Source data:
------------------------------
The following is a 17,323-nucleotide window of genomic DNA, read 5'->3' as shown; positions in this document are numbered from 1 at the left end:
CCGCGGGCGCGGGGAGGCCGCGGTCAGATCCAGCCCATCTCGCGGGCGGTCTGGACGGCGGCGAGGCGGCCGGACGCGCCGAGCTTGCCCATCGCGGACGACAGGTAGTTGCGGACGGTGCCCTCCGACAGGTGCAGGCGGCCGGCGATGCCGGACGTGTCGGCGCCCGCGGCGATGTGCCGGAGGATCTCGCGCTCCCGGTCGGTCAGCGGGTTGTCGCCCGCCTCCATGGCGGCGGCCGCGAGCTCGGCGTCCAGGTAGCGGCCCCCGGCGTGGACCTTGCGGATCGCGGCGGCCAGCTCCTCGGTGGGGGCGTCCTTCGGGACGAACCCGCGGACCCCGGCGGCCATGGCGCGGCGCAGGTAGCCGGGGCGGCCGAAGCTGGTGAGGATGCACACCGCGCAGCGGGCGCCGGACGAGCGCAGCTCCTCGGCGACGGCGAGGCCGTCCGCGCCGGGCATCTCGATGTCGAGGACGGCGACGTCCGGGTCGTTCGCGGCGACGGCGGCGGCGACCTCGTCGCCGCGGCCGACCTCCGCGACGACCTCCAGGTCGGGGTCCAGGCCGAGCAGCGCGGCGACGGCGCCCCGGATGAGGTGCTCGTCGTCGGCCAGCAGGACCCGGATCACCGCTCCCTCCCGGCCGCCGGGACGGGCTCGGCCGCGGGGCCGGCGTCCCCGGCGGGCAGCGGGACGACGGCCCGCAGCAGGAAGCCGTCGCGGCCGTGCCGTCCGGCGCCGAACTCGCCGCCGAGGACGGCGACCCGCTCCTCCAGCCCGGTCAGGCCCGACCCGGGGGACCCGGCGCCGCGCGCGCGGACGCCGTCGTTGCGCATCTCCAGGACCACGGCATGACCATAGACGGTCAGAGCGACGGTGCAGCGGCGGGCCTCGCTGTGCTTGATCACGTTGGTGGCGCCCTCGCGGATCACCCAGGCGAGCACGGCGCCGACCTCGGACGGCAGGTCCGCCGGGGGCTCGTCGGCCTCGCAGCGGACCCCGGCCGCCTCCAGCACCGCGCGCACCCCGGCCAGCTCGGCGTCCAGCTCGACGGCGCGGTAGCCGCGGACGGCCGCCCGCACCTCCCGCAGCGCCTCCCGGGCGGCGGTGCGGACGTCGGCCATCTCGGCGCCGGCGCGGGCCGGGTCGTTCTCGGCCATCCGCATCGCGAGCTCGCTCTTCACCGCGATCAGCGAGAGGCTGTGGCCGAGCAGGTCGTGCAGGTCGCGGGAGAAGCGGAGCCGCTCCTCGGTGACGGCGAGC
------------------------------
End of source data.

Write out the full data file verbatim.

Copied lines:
The following is a 17,323-nucleotide window of genomic DNA, read 5'->3' as shown; positions in this document are numbered from 1 at the left end:
CCGCGGGCGCGGGGAGGCCGCGGTCAGATCCAGCCCATCTCGCGGGCGGTCTGGACGGCGGCGAGGCGGCCGGACGCGCCGAGCTTGCCCATCGCGGACGACAGGTAGTTGCGGACGGTGCCCTCCGACAGGTGCAGGCGGCCGGCGATGCCGGACGTGTCGGCGCCCGCGGCGATGTGCCGGAGGATCTCGCGCTCCCGGTCGGTCAGCGGGTTGTCGCCCGCCTCCATGGCGGCGGCCGCGAGCTCGGCGTCCAGGTAGCGGCCCCCGGCGTGGACCTTGCGGATCGCGGCGGCCAGCTCCTCGGTGGGGGCGTCCTTCGGGACGAACCCGCGGACCCCGGCGGCCATGGCGCGGCGCAGGTAGCCGGGGCGGCCGAAGCTGGTGAGGATGCACACCGCGCAGCGGGCGCCGGACGAGCGCAGCTCCTCGGCGACGGCGAGGCCGTCCGCGCCGGGCATCTCGATGTCGAGGACGGCGACGTCCGGGTCGTTCGCGGCGACGGCGGCGGCGACCTCGTCGCCGCGGCCGACCTCCGCGACGACCTCCAGGTCGGGGTCCAGGCCGAGCAGCGCGGCGACGGCGCCCCGGATGAGGTGCTCGTCGTCGGCCAGCAGGACCCGGATCACCGCTCCCTCCCGGCCGCCGGGACGGGCTCGGCCGCGGGGCCGGCGTCCCCGGCGGGCAGCGGGACGACGGCCCGCAGCAGGAAGCCGTCGCGGCCGTGCCGTCCGGCGCCGAACTCGCCGCCGAGGACGGCGACCCGCTCCTCCAGCCCGGTCAGGCCCGACCCGGGGGACCCGGCGCCGCGCGCGCGGACGCCGTCGTTGCGCATCTCCAGGACCACGGCATGACCATAGACGGTCAGAGCGACGGTGCAGCGGCGGGCCTCGCTGTGCTTGATCACGTTGGTGGCGCCCTCGCGGATCACCCAGGCGAGCACGGCGCCGACCTCGGACGGCAGGTCCGCCGGGGGCTCGTCGGCCTCGCAGCGGACCCCGGCCGCCTCCAGCACCGCGCGCACCCCGGCCAGCTCGGCGTCCAGCTCGACGGCGCGGTAGCCGCGGACGGCCGCCCGCACCTCCCGCAGCGCCTCCCGGGCGGCGGTGCGGACGTCGGCCATCTCGGCGCCGGCGCGGGCCGGGTCGTTCTCGGCCATCCGCATCGCGAGCTCGCTCTTCACCGCGATCAGCGAGAGGCTGTGGCCGAGCAGGTCGTGCAGGTCGCGGGAGAAGCGGAGCCGCTCCTCGGTGACGGCGAGC